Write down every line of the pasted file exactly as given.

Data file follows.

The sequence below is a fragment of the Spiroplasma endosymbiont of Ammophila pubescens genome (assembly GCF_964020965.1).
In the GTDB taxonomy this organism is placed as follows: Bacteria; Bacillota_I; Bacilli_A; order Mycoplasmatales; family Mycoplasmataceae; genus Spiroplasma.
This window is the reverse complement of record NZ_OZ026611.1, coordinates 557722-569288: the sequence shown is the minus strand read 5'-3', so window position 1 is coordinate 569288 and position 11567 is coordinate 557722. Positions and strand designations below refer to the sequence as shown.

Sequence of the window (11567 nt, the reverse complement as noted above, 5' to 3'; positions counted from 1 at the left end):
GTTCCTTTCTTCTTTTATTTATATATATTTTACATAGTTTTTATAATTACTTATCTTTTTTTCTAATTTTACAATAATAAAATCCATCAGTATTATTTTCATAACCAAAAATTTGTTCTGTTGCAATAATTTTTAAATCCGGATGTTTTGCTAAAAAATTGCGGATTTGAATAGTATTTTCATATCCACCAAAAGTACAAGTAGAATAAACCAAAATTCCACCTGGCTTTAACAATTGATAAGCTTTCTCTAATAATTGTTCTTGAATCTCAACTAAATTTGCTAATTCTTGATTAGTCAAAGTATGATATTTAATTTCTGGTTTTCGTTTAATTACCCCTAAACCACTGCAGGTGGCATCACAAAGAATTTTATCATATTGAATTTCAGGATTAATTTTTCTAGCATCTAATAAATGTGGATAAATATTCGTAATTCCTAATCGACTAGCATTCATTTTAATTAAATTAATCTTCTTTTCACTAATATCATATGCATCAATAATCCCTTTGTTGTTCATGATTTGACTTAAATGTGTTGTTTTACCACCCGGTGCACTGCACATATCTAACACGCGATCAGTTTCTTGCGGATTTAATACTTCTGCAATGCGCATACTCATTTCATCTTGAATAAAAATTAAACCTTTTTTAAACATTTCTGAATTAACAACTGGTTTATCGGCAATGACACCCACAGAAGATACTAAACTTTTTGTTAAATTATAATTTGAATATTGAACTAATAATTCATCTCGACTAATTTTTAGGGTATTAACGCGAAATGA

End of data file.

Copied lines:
The sequence below is a fragment of the Spiroplasma endosymbiont of Ammophila pubescens genome (assembly GCF_964020965.1).
In the GTDB taxonomy this organism is placed as follows: Bacteria; Bacillota_I; Bacilli_A; order Mycoplasmatales; family Mycoplasmataceae; genus Spiroplasma.
This window is the reverse complement of record NZ_OZ026611.1, coordinates 557722-569288: the sequence shown is the minus strand read 5'-3', so window position 1 is coordinate 569288 and position 11567 is coordinate 557722. Positions and strand designations below refer to the sequence as shown.

Sequence of the window (11567 nt, the reverse complement as noted above, 5' to 3'; positions counted from 1 at the left end):
GTTCCTTTCTTCTTTTATTTATATATATTTTACATAGTTTTTATAATTACTTATCTTTTTTTCTAATTTTACAATAATAAAATCCATCAGTATTATTTTCATAACCAAAAATTTGTTCTGTTGCAATAATTTTTAAATCCGGATGTTTTGCTAAAAAATTGCGGATTTGAATAGTATTTTCATATCCACCAAAAGTACAAGTAGAATAAACCAAAATTCCACCTGGCTTTAACAATTGATAAGCTTTCTCTAATAATTGTTCTTGAATCTCAACTAAATTTGCTAATTCTTGATTAGTCAAAGTATGATATTTAATTTCTGGTTTTCGTTTAATTACCCCTAAACCACTGCAGGTGGCATCACAAAGAATTTTATCATATTGAATTTCAGGATTAATTTTTCTAGCATCTAATAAATGTGGATAAATATTCGTAATTCCTAATCGACTAGCATTCATTTTAATTAAATTAATCTTCTTTTCACTAATATCATATGCATCAATAATCCCTTTGTTGTTCATGATTTGACTTAAATGTGTTGTTTTACCACCCGGTGCACTGCACATATCTAACACGCGATCAGTTTCTTGCGGATTTAATACTTCTGCAATGCGCATACTCATTTCATCTTGAATAAAAATTAAACCTTTTTTAAACATTTCTGAATTAACAACTGGTTTATCGGCAATGACACCCACAGAAGATACTAAACTTTTTGTTAAATTATAATTTGAATATTGAACTAATAATTCATCTCGACTAATTTTTAGGGTATTAACGCGAAATGA